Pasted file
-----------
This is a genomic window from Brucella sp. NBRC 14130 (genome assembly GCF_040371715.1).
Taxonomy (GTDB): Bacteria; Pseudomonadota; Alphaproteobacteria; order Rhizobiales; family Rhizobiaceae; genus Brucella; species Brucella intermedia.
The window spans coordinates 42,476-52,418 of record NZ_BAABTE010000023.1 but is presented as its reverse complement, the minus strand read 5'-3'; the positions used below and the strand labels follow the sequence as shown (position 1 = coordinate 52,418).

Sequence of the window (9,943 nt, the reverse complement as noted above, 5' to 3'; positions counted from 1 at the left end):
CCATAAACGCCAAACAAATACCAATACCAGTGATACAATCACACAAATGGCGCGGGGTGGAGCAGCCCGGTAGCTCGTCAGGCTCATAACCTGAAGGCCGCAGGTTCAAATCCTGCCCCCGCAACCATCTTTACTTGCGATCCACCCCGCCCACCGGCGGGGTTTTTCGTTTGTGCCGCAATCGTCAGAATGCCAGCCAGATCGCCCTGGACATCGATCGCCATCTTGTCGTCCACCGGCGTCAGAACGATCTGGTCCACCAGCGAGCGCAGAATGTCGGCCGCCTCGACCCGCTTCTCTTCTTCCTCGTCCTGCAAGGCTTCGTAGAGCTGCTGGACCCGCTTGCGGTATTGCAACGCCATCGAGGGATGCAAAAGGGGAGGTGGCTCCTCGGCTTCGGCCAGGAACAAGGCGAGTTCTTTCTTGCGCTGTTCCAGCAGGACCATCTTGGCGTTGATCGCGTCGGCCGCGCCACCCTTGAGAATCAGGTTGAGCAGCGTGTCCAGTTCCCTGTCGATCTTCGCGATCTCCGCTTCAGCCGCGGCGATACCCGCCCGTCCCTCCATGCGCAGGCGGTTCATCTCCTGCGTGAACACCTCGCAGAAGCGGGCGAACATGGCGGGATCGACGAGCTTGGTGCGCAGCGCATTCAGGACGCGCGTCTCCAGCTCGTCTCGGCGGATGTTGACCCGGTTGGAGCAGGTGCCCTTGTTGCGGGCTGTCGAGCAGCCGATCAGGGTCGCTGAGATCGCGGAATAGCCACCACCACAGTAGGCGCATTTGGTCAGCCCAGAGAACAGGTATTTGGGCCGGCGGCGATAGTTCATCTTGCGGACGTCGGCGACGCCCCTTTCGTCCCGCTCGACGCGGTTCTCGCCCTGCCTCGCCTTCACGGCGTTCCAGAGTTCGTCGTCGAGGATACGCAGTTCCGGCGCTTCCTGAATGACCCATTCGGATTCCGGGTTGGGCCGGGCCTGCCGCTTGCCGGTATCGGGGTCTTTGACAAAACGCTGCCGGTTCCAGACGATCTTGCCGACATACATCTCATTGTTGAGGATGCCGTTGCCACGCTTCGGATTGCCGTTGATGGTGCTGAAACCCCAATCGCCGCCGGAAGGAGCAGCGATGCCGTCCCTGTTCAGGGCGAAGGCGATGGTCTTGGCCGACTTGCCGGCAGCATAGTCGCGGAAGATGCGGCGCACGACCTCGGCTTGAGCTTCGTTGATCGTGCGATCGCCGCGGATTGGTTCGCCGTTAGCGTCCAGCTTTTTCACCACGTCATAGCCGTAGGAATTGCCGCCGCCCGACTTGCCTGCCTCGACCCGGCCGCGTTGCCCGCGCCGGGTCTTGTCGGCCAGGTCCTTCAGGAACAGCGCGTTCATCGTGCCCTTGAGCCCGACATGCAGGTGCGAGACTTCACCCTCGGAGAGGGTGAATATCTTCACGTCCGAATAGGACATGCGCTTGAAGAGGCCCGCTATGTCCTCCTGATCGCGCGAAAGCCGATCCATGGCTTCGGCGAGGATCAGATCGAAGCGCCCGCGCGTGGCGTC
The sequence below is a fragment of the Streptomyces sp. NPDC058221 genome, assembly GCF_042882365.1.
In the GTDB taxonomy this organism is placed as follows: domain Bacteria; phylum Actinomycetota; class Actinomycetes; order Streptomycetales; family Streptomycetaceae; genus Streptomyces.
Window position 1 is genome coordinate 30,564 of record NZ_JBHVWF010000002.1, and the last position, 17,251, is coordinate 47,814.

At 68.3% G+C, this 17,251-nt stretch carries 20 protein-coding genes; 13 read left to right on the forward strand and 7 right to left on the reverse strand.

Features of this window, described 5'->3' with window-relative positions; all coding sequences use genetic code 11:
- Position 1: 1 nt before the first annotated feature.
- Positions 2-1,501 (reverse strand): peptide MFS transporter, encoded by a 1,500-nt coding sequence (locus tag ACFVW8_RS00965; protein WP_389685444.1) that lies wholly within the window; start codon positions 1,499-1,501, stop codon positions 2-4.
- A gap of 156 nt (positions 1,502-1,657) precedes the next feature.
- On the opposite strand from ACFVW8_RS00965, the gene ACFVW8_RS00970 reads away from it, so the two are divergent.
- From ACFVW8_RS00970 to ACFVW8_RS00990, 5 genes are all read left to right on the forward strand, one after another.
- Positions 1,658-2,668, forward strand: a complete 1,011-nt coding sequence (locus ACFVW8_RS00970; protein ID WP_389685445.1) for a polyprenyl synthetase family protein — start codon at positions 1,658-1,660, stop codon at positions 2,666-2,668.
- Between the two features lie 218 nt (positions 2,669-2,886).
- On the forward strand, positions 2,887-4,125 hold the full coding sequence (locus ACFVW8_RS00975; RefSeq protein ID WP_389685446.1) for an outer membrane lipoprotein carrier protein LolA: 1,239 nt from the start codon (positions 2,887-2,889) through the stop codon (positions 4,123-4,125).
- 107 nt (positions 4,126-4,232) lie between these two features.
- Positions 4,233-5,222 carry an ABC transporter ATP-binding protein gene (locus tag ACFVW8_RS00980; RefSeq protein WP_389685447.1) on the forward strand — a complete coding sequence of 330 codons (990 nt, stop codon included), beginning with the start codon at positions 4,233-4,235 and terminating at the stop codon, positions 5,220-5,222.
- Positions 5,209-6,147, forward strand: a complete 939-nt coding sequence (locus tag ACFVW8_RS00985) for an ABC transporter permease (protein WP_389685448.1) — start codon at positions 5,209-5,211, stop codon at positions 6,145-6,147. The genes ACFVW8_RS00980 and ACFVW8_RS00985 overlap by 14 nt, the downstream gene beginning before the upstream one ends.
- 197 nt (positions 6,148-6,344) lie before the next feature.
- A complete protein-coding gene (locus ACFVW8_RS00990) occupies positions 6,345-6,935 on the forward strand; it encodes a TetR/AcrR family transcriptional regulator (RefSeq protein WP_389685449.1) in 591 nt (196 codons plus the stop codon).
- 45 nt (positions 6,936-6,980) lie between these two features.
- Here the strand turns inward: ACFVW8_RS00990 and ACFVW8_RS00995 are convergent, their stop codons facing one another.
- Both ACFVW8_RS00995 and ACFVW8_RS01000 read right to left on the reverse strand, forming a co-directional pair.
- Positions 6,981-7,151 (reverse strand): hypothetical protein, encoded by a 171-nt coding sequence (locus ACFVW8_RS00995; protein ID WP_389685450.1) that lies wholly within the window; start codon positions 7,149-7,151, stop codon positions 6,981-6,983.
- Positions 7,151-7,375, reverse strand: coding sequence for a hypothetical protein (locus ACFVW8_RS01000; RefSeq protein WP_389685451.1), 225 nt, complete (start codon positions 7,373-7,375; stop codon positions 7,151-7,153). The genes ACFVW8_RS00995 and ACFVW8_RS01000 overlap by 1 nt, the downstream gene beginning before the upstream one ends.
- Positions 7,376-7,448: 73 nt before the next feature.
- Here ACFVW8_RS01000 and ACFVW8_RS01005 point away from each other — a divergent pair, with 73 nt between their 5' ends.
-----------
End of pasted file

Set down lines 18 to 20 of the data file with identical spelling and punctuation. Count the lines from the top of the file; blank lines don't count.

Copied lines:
- On the forward strand, positions 2,887-4,125 hold the full coding sequence (locus ACFVW8_RS00975; RefSeq protein ID WP_389685446.1) for an outer membrane lipoprotein carrier protein LolA: 1,239 nt from the start codon (positions 2,887-2,889) through the stop codon (positions 4,123-4,125).
- 107 nt (positions 4,126-4,232) lie between these two features.
- Positions 4,233-5,222 carry an ABC transporter ATP-binding protein gene (locus tag ACFVW8_RS00980; RefSeq protein WP_389685447.1) on the forward strand — a complete coding sequence of 330 codons (990 nt, stop codon included), beginning with the start codon at positions 4,233-4,235 and terminating at the stop codon, positions 5,220-5,222.